Madame Bovary is the story of Emma Bovary, a woman who struggles to cope with the monotony of provincial life. Emma dreams of a better, more sophisticated and cosmopolitan existence, but is powerless to change things.
Married to a man who irritates and bores her, Emma seeks romance through a series of affairs. She lives her life through literature, developing an idealised view of romance. It’s an ideal that can never be realised, and Emma sinks into depression as she realises that she cannot fulfil her desires.
First published in 1857, Madame Bovary is an attack on the middle class and their ideas of morality. Emma Bovary is trapped by society. Her passion for life, enthusiasm and extravagance turn to disillusionment and disappointment when she is faced with the reality of bourgeois life.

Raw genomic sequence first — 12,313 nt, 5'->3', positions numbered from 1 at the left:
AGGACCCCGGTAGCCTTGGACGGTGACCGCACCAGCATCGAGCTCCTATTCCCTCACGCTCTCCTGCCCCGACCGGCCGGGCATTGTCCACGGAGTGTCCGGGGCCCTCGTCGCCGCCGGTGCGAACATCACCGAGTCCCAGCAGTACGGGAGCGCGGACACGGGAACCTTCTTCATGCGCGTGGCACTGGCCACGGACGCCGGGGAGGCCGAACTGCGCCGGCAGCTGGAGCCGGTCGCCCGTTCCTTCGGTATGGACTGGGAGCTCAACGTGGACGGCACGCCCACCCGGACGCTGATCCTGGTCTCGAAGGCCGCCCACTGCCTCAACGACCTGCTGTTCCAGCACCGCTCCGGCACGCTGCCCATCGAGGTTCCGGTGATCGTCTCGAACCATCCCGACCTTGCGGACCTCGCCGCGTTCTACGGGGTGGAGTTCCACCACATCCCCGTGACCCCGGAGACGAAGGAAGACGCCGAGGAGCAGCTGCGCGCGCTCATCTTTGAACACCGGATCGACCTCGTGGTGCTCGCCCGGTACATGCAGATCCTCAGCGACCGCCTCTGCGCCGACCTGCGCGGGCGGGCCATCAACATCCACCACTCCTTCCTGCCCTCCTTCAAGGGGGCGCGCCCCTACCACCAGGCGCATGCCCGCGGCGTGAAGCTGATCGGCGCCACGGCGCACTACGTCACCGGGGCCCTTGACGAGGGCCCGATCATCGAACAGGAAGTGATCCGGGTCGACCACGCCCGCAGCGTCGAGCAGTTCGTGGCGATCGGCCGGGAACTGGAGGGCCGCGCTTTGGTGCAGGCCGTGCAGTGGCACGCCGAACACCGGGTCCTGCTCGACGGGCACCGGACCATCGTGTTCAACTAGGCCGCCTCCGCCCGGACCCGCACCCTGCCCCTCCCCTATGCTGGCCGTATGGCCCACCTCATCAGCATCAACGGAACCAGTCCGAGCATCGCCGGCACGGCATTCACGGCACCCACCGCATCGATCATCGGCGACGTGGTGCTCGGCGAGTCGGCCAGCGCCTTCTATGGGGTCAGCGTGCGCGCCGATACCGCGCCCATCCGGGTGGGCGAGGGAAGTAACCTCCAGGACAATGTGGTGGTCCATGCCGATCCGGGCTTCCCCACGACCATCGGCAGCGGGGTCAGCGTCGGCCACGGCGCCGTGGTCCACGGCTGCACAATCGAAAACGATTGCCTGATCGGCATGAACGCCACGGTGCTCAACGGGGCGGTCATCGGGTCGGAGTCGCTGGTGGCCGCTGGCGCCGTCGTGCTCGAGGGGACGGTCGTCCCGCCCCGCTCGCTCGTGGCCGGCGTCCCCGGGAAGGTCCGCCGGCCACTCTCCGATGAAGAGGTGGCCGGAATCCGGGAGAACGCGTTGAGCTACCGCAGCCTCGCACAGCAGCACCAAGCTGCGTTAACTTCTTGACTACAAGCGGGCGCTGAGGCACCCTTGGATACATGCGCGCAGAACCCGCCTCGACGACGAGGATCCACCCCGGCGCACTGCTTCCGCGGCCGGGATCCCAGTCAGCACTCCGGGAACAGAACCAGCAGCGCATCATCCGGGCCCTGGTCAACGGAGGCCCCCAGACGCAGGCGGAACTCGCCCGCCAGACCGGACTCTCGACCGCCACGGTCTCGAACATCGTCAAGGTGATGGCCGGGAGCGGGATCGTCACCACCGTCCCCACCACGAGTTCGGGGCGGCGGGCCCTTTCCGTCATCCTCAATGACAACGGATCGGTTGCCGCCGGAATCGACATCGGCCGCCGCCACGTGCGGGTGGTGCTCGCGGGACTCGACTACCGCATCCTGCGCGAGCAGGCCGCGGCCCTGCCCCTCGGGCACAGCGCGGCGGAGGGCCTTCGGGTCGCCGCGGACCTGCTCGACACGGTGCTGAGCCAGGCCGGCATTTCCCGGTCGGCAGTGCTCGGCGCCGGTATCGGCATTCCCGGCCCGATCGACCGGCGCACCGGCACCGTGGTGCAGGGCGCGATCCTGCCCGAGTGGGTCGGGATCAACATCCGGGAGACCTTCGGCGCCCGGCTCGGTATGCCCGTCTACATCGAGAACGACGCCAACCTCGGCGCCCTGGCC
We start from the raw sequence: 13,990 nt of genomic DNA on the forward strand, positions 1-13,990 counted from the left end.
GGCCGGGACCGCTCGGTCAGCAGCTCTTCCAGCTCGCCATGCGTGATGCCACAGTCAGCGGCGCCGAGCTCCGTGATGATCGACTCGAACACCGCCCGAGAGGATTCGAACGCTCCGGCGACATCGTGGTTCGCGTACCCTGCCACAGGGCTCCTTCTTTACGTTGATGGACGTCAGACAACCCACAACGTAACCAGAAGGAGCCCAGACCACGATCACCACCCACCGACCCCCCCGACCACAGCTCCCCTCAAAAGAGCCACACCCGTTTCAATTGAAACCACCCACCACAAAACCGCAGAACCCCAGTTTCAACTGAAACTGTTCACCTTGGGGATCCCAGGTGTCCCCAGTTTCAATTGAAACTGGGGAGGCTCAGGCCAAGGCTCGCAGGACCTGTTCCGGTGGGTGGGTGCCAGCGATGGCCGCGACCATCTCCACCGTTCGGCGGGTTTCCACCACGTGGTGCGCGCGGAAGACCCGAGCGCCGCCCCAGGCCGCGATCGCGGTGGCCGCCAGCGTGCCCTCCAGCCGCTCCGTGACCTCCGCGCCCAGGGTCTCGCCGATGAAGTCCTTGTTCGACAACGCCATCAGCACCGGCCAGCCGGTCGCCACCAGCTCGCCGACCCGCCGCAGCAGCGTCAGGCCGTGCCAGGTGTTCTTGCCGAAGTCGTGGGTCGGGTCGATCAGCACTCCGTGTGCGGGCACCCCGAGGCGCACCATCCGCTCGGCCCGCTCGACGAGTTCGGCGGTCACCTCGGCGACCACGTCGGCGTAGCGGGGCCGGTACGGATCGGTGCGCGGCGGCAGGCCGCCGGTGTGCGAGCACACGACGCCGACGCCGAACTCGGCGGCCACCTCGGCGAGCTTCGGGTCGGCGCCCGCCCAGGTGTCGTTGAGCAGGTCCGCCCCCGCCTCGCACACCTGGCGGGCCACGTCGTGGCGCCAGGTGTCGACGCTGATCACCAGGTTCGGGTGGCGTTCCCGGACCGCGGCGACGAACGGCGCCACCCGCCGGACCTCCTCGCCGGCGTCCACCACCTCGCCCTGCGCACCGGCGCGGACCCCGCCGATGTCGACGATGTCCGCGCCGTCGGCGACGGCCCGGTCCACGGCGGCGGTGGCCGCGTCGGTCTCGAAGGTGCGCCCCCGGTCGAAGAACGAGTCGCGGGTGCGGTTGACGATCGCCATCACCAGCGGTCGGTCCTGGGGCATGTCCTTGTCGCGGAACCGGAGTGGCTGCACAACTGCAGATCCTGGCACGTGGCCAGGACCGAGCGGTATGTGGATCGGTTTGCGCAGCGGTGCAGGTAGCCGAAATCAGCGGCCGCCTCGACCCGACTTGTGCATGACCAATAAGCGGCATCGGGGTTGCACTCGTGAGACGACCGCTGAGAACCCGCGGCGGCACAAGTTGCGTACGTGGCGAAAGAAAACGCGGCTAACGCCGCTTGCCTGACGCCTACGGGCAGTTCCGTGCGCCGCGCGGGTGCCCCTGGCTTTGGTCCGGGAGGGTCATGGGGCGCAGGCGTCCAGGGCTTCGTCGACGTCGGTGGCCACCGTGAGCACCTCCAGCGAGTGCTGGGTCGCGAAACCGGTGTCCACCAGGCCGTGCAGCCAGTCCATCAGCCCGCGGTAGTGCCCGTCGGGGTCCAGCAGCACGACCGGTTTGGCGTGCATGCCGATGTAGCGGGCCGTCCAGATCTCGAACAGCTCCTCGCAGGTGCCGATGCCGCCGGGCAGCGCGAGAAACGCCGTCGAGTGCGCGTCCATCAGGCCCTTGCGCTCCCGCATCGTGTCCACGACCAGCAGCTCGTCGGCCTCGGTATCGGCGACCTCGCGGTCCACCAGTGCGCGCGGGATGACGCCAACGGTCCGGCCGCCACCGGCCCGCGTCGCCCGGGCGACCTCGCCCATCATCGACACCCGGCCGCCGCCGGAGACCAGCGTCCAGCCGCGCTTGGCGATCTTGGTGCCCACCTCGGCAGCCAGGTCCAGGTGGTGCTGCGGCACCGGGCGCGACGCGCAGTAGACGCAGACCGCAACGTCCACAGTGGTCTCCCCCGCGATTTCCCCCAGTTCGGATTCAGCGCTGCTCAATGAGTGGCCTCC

I first read Madame Bovary about sixteen years ago when I was studying at university in London. I’m now rereading it for my literature degree exam revision. As always with books, you always notice and appreciate the writing much more on subsequent readings.
There is a lot I like about Madame Bovary. I like Flaubert’s style, the way his third person narration mocks the middle classes, inviting readers to laugh at Emma, but also sympathise with her. I like how Madame Bovary is essentially a novel about nothing, a novel about ordinary people in an ordinary life. I also like the idea that Flaubert and the character of Emma are connected. We don’t know if Flaubert actually made the famous remark, ‘Emma Bovary, c’est moi’, but I appreciate the parallels.
What I find so powerful on reading Madame Bovary is the sense of being trapped. Emma is powerless. Yes, she is flawed in many ways, but ultimately she is trapped by social circumstance. Her escape is through literature, constructing her identity from the books she reads. We never really get a sense of who the real Emma Bovary is.
I’ve decided to select Madame Bovary as one of my exam books because I like the way Flaubert blends romanticism with realism, two of the main traditions of nineteenth-century literature. It may be a novel about nothing, but it’s a novel of style, which makes it one of the most popular novels of the nineteenth century.